• By The Financial District


Finance Secretary Carlos Dominguez III wants the newly reconstituted Fiscal Incentives Review Board (FIRB) to meet at the earliest possible time to discuss the body’s expanded functions under the Corporate Recovery and Tax Incentives for Enterprises (CREATE) Act once this law takes effect this month.

CREATE was signed into law by President Rodrigo Duterte as Republic Act (RA) No. 11534 on March 26, and published in a national newspaper on March 27, which makes it effective on April 11, or 15 days after publication in the official gazette or a newspaper of general circulation.

RA 11534 will take effect on April 12 because the 11th falls on a Sunday. The law’s implementing rules and regulations (IRR) is being finalized by the Department of Finance (DOF) and the National Tax Research Center (NTRC).

“I want to call a meeting right away,” Dominguez told Assistant Secretary Juvy Danofrata during a recent DOF executive committee (Execom) meeting.

Danofrata, who heads the Strategic, Economics and Results Group (SERG) of the DOF, said the meeting of the FIRB can be held as early as the week of April 12 given the effectivity of the law.

Dominguez said the new menu of generous corporate tax incentives to be offered under CREATE will enable the government to attract the right kind of investors to do business in the country, particularly those offering quality jobs and technology transfer, and introducing new industries that would allow the economy to flourish.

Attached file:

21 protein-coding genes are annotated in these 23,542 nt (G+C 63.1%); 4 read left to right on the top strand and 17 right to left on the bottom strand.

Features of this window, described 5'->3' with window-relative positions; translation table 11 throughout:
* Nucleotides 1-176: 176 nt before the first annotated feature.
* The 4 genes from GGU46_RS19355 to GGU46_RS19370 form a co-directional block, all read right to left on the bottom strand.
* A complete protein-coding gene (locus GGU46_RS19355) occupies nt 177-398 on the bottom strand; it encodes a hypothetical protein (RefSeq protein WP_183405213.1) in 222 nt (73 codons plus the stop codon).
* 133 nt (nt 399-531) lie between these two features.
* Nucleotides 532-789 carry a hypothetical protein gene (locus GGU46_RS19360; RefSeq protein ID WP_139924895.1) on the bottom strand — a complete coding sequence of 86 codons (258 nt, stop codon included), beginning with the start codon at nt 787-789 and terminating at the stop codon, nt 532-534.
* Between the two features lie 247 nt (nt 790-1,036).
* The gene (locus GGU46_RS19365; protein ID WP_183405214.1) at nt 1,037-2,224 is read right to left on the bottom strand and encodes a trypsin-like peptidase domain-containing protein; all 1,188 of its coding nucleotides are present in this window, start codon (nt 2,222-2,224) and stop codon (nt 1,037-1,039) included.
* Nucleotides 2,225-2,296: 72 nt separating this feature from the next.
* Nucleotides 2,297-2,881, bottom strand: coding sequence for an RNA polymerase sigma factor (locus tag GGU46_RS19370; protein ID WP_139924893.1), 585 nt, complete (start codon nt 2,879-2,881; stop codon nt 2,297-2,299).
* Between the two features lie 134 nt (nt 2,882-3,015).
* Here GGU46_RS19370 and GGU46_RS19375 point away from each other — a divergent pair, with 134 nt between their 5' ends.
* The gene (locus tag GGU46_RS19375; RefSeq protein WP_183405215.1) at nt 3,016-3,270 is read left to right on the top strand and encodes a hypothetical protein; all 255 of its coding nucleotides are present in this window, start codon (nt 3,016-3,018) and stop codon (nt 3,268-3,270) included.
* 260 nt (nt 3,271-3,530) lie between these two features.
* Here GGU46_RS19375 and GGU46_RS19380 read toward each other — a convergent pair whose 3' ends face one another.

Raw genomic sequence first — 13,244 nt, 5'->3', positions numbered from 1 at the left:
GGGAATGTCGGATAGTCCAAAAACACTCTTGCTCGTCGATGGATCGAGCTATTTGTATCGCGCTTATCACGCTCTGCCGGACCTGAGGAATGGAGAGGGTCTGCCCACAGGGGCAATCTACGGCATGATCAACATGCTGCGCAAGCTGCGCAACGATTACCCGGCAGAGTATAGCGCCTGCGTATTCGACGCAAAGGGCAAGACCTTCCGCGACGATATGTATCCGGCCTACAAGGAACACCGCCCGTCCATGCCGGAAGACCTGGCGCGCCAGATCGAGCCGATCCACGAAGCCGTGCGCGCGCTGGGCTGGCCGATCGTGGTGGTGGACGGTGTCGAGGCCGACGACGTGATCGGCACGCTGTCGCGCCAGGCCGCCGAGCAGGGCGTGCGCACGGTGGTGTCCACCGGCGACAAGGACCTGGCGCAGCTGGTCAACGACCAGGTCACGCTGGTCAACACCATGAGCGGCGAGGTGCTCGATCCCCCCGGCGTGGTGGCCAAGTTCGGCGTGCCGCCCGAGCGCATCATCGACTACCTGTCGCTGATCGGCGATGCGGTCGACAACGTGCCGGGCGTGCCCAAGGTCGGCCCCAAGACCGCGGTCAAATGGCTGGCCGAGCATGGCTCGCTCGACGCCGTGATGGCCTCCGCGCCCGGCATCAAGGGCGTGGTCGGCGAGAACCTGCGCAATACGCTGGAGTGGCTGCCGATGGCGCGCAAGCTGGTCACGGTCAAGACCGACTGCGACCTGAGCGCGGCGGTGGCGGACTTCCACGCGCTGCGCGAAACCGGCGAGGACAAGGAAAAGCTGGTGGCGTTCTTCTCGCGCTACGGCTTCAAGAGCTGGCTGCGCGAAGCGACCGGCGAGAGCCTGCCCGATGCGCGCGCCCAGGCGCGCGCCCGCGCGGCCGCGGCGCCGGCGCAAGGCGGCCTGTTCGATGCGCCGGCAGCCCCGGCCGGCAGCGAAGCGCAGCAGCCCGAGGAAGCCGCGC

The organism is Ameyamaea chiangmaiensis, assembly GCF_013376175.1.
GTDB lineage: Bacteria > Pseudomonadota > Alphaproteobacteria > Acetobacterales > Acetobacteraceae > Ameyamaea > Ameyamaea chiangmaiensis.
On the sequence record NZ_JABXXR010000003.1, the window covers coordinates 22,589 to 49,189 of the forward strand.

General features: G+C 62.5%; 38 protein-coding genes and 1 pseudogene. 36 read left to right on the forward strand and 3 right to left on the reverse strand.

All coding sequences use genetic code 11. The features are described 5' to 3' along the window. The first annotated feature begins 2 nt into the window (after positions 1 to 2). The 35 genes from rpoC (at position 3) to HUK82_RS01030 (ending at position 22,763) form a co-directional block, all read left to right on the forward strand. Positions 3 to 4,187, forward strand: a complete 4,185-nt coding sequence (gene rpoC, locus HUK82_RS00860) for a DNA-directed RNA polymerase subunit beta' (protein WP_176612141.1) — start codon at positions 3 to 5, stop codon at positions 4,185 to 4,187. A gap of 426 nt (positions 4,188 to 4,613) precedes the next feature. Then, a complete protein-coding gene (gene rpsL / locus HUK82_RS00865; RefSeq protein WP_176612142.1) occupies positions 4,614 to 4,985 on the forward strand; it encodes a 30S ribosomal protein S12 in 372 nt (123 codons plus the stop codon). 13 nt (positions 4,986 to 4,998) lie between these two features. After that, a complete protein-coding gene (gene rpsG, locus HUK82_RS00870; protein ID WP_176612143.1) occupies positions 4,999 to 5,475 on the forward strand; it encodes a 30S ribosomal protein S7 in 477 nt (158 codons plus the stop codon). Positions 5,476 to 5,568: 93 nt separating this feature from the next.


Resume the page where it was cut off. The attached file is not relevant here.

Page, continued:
Dominguez chairs the reconstituted FIRB under the CREATE law with Department of Trade and Industry (DTI) Secretary Ramon Lopez as co-chairman.

CREATE is the largest fiscal stimulus program for the private sector in the country’s history, providing an estimated PHP1 trillion worth of tax relief to enterprises over the next 10 years.

In 2021 and 2022, the law is expected to provide tax savings to businesses totaling around PHP251 billion, which will help keep them afloat and retain jobs as they recover from the crippling effects of the pandemic-induced global economic upheaval.

The law provides an immediate 10 percentage-point reduction to the previous 30 percent corporate income tax (CIT) rate of domestic micro, small and medium enterprises (MSMEs) and a 5-percentage point cut for all other corporations, effective July 2020.

CREATE also redesigned the fiscal incentives system to make the grant of generous incentives to companies performance-based, time-bound, targeted, and transparent.

The CIT cut and the rationalization of the tax incentives system are aimed at helping the country attract high-value foreign direct investments (FDIs) by making the cost of doing business in the Philippines more competitive, especially at this time when the government is putting in place the country’s economic recovery program.

Under the CREATE law, the FIRB’s functions are expanded to cover not only tax incentives given to government-owned or -controlled corporations (GOCCs) but also those granted by investment promotion agencies (IPAs) and other state-run agencies to their respective registered business enterprises.


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